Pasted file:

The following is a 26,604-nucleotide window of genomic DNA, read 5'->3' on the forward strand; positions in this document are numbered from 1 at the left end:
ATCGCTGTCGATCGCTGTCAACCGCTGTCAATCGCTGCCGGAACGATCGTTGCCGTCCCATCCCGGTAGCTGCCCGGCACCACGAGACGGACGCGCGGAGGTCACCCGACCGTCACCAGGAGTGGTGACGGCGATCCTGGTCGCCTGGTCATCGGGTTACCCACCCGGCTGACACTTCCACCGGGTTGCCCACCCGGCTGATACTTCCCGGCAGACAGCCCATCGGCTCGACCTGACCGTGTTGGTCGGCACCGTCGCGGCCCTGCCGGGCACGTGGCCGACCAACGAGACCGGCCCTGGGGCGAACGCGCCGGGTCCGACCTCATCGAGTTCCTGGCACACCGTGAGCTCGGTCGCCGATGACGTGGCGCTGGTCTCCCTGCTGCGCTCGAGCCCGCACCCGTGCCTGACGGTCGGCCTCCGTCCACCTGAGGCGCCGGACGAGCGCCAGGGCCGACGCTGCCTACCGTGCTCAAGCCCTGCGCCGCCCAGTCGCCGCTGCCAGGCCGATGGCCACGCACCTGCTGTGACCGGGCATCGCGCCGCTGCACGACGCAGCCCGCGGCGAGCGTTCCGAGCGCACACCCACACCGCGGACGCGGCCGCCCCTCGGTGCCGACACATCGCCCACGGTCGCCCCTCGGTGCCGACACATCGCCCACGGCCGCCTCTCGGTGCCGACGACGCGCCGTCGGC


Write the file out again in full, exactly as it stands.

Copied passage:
The following is a 26,604-nucleotide window of genomic DNA, read 5'->3' on the forward strand; positions in this document are numbered from 1 at the left end:
ATCGCTGTCGATCGCTGTCAACCGCTGTCAATCGCTGCCGGAACGATCGTTGCCGTCCCATCCCGGTAGCTGCCCGGCACCACGAGACGGACGCGCGGAGGTCACCCGACCGTCACCAGGAGTGGTGACGGCGATCCTGGTCGCCTGGTCATCGGGTTACCCACCCGGCTGACACTTCCACCGGGTTGCCCACCCGGCTGATACTTCCCGGCAGACAGCCCATCGGCTCGACCTGACCGTGTTGGTCGGCACCGTCGCGGCCCTGCCGGGCACGTGGCCGACCAACGAGACCGGCCCTGGGGCGAACGCGCCGGGTCCGACCTCATCGAGTTCCTGGCACACCGTGAGCTCGGTCGCCGATGACGTGGCGCTGGTCTCCCTGCTGCGCTCGAGCCCGCACCCGTGCCTGACGGTCGGCCTCCGTCCACCTGAGGCGCCGGACGAGCGCCAGGGCCGACGCTGCCTACCGTGCTCAAGCCCTGCGCCGCCCAGTCGCCGCTGCCAGGCCGATGGCCACGCACCTGCTGTGACCGGGCATCGCGCCGCTGCACGACGCAGCCCGCGGCGAGCGTTCCGAGCGCACACCCACACCGCGGACGCGGCCGCCCCTCGGTGCCGACACATCGCCCACGGTCGCCCCTCGGTGCCGACACATCGCCCACGGCCGCCTCTCGGTGCCGACGACGCGCCGTCGGC